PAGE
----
Leaving aside the methodological debates concerning mechanisms and functionalism in social science, consider also some normative implications and challenges. Do these functions – however identified – help assess the effectiveness of ICTs and/or their legitimacy?
Maintaining social interaction and stabilizing normative expectations are only sometimes normatively justifiable – inter alia dependent on the terms of interaction and the substantive contents of the expectations. Thus we should agree with von Bogdandy and Venzke that legitimacy requires us to go beyond the objectives and expectations of those for whom ICTs are instruments, be they states, the ‘world community’, or ‘regimes’. Consider that one normative expectation of international relations is the one which Thucydides ascribed to the Athenians against the Melians; “the standard of justice depends on the power to compel and that in fact the strong do what they have the power to do and the weak accept what they have to accept.” (Thucydides). Clearly at odds with this is the objective to promote peace by prohibiting the use of force. A third, more complex value is the ICJ’s alleged objective ‘to ensure international peace and human rights’, and other normative statements in favour of a just and stable international order. A fourth set of expectations concern market norms, such as those of WTO members and market participants.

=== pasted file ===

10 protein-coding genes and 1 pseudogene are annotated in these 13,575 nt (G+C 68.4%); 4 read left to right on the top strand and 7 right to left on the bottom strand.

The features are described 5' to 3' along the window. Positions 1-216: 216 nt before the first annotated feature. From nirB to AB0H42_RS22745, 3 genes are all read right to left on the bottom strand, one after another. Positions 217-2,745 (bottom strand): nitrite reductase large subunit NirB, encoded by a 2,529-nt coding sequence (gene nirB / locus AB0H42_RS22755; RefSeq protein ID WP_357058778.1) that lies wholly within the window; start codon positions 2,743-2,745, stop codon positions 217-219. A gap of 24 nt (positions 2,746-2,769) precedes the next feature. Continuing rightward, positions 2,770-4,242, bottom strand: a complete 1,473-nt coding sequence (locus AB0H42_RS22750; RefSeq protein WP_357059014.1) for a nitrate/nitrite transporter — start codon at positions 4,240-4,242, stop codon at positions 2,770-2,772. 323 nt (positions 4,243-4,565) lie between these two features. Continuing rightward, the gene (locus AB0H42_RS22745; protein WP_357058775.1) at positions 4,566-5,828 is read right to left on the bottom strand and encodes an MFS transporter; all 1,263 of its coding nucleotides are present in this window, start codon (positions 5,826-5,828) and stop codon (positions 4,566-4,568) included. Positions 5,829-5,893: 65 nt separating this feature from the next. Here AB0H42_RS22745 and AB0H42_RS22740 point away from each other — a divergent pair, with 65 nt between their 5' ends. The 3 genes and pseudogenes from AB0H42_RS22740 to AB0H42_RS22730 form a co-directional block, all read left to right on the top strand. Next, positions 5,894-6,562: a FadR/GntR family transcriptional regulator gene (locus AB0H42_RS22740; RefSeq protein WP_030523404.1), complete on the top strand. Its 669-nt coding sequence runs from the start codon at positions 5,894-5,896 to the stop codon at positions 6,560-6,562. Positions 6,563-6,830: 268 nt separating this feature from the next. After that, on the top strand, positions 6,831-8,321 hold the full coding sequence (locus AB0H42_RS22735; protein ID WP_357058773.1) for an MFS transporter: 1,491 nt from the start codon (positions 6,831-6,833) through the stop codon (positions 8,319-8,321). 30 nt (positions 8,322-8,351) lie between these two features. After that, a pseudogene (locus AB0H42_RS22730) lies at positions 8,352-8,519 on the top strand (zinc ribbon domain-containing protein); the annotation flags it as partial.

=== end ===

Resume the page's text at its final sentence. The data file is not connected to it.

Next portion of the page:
How to adjudicate among such and other norms and values – and among ICTs – becomes urgent when some objectives are challenged, or when they conflict (as with the Athenians and Melians), and which may be expected with the growth of ICTs. The upshot is that critical attention to how ICTs appear to contribute to ‘social interaction’ seems a wise place to start normative arguments, but not a sufficient basis.
Von Bogdandy and Venzke claim – without much argument offered this time – that the way forward is thus, ‘Characterizing [the ICTs’] activity as an exercise of public authority sets the parameters for their legitimation generally.’ This sounds fruitful, but at least three issues merit much more attention in further studies: (1) it is not obvious that such activities are best described, transformed , or assessed as the intentional objectives of any actor (whether states or individuals) or of a ‘public authority’ – how does this paradigm assist our explanation or assessment?; (2) what is the proper ‘unit of analysis’ that is to be regarded as ‘public authority’ – an ICT in isolation, the set of ICTs, the ‘international judiciary’, or the ‘global basic structure’ (Føllesdal, 2011) within which ICTs interact with other institutions?; and, (3) whose interests should count as touchstones for the legitimacy of ICTs regarded as exercises of public authority – those of individuals as ultimate units of moral concern, of all states, of only democratic states, or of some complex combination of the three?